Another view of the room during Harald and Sonja’s residence.

The room has been photographed a lot during the last thirty years or so, and deservedly so. Although estate is large (it sits on 120 acres of agricultural lands, including 120 acres of woodlands and several additional structures), the main house has a welcoming atmosphere and the living room is particularly attractive. The room is anchored by a large fireplace, and three of the four walls contain bookshelves. There are large windows on the often unseen exterior wall that allow a lot of natural light to enter the room.

Haakon and Mette Marit in their early days at Skaugum
Royal House of Norway

The decor of the room has evolved with each set of occupants. Harald and Sonja selected glass topped coffee and end tables, a traditional oriental style rug, and couches trimmed with thick fringe in the style of the times. The early photos of Haakon and Mette Marit’s years at Skaugum show couches covered with plush brown fabric, and a tufted light brown ottoman. Practical choices for a family with three younger children.

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More recently, the room has been lightened up further by the introduction of light, almost white couches and a lovely botanical fabric covered ottoman. The ottoman is also covered with books, more proof of Mette Marit’s obsession with reading. The rug has also been lightened up considerably.

Mette Marit in the living room at Skaugum, indulging in her favorite hobby.
Royal House of Norway

It’s obvious Mette Marit loves her living room, and it’s understandable why. It’s a beautiful spot. If you would like to learn more, Royal Central has an excellent post on the estate.

What do you think of this royal room? Is it a place you could see yourself?


Random Royaling – Staatsfeiertag

We don’t talk about Liechtenstein very often, but there is one holiday a year where the royal family is out in full force. That is Staatsfeiertag, or National Day. National Day is celebrated on August 15. It was established by law in 1990, to take advantage of a current bank holiday, the Feast of the Assumption, and to honor the birthday of Prince Franz Josef, who had died in 1989.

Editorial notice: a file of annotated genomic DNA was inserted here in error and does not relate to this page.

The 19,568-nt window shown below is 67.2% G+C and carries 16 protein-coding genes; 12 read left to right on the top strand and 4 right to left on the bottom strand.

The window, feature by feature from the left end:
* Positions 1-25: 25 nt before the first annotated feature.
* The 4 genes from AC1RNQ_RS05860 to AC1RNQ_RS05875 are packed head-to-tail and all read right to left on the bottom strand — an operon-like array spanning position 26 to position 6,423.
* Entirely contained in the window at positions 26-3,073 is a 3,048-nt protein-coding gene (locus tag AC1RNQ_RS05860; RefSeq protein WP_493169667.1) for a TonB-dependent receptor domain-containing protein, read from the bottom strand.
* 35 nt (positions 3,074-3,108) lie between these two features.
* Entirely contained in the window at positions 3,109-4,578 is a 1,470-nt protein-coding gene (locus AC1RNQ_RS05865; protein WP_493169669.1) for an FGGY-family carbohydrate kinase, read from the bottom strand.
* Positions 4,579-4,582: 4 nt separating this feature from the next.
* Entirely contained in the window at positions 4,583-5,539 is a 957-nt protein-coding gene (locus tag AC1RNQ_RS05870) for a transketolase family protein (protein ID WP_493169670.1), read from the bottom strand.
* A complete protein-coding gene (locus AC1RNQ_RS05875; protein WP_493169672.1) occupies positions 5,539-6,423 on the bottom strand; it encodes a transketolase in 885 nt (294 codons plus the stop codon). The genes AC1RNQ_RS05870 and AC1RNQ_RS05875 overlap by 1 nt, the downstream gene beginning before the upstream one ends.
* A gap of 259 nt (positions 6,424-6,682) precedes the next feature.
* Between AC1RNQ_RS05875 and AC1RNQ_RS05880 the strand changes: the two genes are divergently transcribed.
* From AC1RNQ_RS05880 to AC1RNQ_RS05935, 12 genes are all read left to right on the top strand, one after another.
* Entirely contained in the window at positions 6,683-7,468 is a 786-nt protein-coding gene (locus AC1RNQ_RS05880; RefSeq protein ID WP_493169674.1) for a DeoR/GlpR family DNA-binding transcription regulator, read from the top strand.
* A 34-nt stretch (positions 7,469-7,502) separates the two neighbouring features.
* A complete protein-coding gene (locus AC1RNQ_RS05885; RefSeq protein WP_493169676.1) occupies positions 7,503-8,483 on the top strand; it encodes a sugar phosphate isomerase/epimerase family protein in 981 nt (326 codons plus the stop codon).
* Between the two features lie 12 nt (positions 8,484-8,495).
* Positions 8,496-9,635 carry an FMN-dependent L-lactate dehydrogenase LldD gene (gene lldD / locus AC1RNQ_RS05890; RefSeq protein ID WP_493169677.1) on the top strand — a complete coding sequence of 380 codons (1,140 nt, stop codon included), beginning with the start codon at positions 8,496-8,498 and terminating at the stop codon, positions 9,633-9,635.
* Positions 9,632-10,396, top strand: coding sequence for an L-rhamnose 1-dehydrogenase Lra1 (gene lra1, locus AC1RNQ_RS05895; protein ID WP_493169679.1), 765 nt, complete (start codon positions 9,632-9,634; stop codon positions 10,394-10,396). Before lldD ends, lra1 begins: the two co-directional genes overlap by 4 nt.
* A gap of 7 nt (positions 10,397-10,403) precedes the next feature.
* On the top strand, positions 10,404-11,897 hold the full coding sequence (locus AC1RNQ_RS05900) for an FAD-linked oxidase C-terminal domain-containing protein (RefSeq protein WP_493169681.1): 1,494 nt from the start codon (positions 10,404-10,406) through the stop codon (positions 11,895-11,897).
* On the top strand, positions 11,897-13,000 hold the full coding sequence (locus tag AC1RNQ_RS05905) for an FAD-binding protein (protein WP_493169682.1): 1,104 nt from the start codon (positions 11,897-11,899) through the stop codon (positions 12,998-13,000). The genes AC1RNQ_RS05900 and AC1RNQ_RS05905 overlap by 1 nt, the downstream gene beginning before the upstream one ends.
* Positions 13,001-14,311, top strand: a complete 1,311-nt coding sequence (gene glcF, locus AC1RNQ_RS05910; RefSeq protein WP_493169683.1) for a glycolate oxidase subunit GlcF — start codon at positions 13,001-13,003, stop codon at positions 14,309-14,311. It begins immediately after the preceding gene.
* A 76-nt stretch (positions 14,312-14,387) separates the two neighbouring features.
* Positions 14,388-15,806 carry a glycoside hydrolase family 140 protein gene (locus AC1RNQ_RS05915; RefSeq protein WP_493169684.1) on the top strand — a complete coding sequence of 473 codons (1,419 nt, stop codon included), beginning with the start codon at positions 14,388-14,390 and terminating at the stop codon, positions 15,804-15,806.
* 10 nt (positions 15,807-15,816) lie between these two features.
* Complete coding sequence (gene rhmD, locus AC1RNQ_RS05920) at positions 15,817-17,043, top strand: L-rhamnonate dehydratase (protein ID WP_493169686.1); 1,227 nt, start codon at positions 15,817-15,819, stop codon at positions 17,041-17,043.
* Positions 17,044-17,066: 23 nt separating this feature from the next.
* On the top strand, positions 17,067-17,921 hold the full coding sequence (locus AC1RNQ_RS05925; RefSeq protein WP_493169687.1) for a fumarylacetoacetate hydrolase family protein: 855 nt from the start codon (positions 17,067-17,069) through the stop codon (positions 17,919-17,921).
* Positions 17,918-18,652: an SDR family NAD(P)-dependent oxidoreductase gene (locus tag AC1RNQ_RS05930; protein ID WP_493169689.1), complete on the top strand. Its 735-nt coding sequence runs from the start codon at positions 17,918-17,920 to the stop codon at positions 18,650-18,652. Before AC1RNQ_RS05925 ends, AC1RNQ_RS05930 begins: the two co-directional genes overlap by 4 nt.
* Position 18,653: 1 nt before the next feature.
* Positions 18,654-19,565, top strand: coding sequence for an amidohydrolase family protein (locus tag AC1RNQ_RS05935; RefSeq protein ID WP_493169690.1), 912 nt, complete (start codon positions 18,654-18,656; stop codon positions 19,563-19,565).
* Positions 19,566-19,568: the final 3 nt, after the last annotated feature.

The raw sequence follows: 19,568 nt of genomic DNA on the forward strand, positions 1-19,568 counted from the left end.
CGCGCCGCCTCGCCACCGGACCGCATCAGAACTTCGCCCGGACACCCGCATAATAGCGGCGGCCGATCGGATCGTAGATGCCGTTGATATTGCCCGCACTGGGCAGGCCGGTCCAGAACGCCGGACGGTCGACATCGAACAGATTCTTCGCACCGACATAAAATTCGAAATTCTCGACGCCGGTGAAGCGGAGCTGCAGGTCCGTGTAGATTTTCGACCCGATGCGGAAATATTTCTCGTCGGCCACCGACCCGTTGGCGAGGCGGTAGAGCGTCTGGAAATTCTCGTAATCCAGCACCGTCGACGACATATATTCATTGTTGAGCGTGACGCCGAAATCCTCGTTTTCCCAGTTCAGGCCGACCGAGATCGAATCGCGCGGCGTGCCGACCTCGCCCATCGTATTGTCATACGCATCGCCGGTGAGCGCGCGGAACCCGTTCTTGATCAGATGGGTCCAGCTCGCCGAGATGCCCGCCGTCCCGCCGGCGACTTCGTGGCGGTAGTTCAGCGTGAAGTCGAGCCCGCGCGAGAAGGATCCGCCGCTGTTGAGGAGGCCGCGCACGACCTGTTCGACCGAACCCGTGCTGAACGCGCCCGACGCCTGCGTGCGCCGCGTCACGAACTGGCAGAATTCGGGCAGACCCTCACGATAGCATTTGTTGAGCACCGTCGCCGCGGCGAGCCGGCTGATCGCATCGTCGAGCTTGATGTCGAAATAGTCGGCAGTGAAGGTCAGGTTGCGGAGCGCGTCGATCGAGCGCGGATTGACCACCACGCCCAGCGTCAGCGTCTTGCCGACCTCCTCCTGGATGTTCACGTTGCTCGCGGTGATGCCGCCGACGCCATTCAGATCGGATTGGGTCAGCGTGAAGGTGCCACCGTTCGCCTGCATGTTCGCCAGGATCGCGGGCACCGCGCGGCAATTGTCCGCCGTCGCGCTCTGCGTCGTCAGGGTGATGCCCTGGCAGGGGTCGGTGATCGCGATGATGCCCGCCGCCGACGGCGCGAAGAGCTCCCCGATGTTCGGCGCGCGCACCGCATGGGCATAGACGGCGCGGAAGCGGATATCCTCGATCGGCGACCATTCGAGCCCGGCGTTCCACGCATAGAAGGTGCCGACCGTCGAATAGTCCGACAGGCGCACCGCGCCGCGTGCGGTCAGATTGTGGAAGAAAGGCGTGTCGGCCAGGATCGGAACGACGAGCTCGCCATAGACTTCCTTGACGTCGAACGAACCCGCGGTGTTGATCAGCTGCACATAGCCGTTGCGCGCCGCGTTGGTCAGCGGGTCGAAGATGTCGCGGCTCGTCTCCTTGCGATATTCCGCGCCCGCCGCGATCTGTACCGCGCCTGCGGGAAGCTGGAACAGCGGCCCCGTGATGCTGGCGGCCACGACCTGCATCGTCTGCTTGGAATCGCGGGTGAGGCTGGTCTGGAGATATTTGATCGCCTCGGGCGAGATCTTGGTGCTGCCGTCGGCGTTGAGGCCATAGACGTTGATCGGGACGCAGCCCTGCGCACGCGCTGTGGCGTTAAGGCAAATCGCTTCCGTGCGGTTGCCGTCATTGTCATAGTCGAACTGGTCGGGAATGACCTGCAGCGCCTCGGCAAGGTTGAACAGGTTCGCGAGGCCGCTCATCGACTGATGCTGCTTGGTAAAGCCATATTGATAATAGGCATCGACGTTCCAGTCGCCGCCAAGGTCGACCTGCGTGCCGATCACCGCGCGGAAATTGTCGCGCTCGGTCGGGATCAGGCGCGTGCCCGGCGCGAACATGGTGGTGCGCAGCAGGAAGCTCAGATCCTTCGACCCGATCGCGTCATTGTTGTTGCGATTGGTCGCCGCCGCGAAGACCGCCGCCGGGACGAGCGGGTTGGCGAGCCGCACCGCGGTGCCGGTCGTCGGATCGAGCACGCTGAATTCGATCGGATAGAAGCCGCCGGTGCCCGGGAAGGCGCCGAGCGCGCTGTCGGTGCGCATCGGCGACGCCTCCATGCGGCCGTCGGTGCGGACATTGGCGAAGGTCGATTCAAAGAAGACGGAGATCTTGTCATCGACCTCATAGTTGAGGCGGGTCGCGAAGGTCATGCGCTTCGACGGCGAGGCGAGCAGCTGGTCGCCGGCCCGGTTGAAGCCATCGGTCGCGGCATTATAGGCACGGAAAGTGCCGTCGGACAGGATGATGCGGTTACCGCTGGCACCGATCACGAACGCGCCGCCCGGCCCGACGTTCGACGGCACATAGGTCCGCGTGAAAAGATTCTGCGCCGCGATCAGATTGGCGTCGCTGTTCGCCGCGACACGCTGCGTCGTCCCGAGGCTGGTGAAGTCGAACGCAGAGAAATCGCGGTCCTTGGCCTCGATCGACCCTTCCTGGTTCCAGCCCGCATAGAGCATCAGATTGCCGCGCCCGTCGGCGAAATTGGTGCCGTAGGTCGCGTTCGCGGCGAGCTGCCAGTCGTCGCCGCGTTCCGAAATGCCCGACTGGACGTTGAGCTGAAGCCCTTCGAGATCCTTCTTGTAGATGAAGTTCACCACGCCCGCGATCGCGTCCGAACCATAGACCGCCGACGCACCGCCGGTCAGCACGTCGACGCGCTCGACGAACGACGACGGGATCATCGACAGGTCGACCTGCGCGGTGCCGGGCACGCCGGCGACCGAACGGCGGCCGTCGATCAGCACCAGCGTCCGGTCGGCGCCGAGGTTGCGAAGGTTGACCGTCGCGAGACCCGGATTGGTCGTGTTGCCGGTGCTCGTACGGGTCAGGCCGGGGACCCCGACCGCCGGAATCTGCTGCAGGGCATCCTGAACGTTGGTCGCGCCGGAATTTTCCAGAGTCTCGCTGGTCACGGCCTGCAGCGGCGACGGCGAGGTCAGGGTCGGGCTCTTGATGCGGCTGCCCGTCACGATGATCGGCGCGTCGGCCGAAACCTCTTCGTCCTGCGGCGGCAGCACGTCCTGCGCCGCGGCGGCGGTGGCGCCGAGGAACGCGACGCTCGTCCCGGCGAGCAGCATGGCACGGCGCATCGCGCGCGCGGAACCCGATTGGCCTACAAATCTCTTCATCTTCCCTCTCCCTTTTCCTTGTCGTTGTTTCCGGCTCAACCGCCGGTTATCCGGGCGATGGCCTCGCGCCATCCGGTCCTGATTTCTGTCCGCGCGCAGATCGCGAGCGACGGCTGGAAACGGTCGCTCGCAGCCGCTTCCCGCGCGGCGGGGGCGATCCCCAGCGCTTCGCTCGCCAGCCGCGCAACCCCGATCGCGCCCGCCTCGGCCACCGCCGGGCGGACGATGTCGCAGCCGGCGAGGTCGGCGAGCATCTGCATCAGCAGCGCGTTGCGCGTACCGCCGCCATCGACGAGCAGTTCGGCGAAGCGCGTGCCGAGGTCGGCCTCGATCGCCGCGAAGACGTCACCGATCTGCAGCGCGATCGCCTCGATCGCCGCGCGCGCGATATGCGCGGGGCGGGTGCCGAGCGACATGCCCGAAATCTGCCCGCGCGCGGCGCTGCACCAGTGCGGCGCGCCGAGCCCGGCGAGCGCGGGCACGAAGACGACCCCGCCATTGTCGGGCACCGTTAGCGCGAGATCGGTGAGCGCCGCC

There are various celebrations, but the royals appear on the lawn in front of Vaduz Castle. This year was of particular note, as the celebrations mark the 300th anniversary of the country. So let’s take a peek at who was there this year.

The current monarch, Prince Hans-Adam, and his consort, Princess Marie, in blue, lead the way. Alois, Hereditary Prince of Liechtenstein, and his wife, Princess Sophie, are in the background with their children.

Three of the grandchildren of the monarch are below. It’s also nice to get a peek of Hans-Adam’s second son, Prince Maximilian, and his American born wife, Princess Angela. Their very handsome son, Prince Alfons, is with them. They live primarily private lives and it’s rare to see much of them.

Here is a view of most of the family, with a good look at the lovely dresses of Princess Sophie, Princess Marie and Princess Marie-Caroline. Also, a glimpse of some of the official speechifying. Just your typical family outing, right?

If you are interested in Liechtenstein in general, check out this article. Some cool, unusual facts you can wow the family with!


Battle of the Tiaras – Daughter-In-Law Edition

The last few weeks we’ve run down a few of the tiaras given to some royal daughters-in-law. Time to see which is your favorite!

The Alexandrine Diamond Drop Tiara

Catch up on it’s history and poll results here.

The York Diamond Tiara

Catch up on it’s history and poll results here.

The Diamond Daisy Tiara

Catch up on it’s history and poll results here.

Which tiara is your favorite?